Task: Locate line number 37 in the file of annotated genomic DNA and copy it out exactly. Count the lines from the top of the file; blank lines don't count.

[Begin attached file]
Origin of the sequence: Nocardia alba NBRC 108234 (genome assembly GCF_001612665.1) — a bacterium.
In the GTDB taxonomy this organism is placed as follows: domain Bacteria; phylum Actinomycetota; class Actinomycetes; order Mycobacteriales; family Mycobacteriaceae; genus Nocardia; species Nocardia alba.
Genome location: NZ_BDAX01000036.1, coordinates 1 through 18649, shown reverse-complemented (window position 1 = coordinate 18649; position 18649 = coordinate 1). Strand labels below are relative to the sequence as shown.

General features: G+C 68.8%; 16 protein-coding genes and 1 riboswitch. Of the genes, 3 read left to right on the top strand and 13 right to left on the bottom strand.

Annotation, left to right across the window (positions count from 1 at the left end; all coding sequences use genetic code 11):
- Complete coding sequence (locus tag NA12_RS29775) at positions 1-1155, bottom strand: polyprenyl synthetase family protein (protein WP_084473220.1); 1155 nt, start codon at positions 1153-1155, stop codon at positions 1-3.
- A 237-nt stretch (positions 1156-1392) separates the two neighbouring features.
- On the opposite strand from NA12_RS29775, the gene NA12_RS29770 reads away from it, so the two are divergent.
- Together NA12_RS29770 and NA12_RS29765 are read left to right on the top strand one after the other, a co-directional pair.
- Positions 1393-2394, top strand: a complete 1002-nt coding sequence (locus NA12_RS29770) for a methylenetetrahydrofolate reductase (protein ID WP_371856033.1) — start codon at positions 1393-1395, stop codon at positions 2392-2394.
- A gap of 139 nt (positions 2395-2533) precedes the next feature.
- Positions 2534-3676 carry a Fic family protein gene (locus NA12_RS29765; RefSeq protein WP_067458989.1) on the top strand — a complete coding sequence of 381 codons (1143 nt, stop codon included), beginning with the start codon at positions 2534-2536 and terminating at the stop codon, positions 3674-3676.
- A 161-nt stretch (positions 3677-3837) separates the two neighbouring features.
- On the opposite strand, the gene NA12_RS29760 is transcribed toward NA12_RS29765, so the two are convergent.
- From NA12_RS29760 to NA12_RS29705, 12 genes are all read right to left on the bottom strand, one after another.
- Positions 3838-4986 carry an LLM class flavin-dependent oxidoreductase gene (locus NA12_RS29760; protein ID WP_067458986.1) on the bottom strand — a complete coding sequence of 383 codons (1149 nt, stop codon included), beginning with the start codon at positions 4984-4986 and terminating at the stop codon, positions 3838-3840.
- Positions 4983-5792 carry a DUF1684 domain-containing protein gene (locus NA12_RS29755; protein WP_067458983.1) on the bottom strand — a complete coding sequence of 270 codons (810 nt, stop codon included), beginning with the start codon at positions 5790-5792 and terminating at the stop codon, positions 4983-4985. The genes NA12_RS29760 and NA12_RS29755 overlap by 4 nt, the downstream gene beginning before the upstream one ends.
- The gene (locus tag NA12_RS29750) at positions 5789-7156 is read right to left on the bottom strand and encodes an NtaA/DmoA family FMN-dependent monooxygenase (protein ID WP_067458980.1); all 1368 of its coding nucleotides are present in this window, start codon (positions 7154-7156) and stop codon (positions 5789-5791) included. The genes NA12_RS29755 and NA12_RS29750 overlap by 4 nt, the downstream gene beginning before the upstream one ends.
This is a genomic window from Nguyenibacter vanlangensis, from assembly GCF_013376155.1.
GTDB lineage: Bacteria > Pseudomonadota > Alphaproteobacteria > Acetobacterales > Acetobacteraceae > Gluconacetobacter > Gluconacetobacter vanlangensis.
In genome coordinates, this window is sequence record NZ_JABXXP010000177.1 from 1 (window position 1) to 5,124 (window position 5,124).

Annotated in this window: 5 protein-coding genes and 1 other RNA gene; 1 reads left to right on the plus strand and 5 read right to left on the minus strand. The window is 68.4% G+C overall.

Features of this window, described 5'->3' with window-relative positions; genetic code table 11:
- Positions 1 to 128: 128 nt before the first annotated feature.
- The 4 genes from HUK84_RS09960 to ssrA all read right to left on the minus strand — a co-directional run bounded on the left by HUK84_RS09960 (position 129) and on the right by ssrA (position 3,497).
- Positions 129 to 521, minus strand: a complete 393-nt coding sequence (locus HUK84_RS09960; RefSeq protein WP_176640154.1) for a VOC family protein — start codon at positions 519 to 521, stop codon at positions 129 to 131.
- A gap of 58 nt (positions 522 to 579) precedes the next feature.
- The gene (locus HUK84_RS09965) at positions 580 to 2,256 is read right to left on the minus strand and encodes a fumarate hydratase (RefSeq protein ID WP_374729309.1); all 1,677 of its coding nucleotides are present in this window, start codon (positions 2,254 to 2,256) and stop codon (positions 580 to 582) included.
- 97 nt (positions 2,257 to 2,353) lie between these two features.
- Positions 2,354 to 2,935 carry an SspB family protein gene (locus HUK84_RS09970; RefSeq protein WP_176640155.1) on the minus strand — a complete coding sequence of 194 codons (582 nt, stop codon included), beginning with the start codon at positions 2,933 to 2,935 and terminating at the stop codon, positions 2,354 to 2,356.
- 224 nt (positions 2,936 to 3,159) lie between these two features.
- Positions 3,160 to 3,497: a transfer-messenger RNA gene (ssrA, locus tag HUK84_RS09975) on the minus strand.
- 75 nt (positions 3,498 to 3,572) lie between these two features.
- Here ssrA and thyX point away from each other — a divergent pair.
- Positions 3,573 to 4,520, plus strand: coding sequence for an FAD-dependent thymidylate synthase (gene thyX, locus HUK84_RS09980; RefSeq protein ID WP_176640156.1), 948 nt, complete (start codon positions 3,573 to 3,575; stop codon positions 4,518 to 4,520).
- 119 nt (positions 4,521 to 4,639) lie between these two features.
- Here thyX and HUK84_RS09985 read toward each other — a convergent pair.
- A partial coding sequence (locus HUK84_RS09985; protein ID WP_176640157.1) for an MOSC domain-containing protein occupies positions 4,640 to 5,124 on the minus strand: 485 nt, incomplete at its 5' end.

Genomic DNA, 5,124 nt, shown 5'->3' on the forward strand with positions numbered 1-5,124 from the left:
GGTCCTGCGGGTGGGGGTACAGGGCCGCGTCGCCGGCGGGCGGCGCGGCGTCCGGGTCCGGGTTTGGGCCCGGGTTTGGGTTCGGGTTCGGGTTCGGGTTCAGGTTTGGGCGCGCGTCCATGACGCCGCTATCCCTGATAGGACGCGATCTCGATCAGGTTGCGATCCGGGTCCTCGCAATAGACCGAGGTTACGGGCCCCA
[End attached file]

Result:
- Here thyX and HUK84_RS09985 read toward each other — a convergent pair.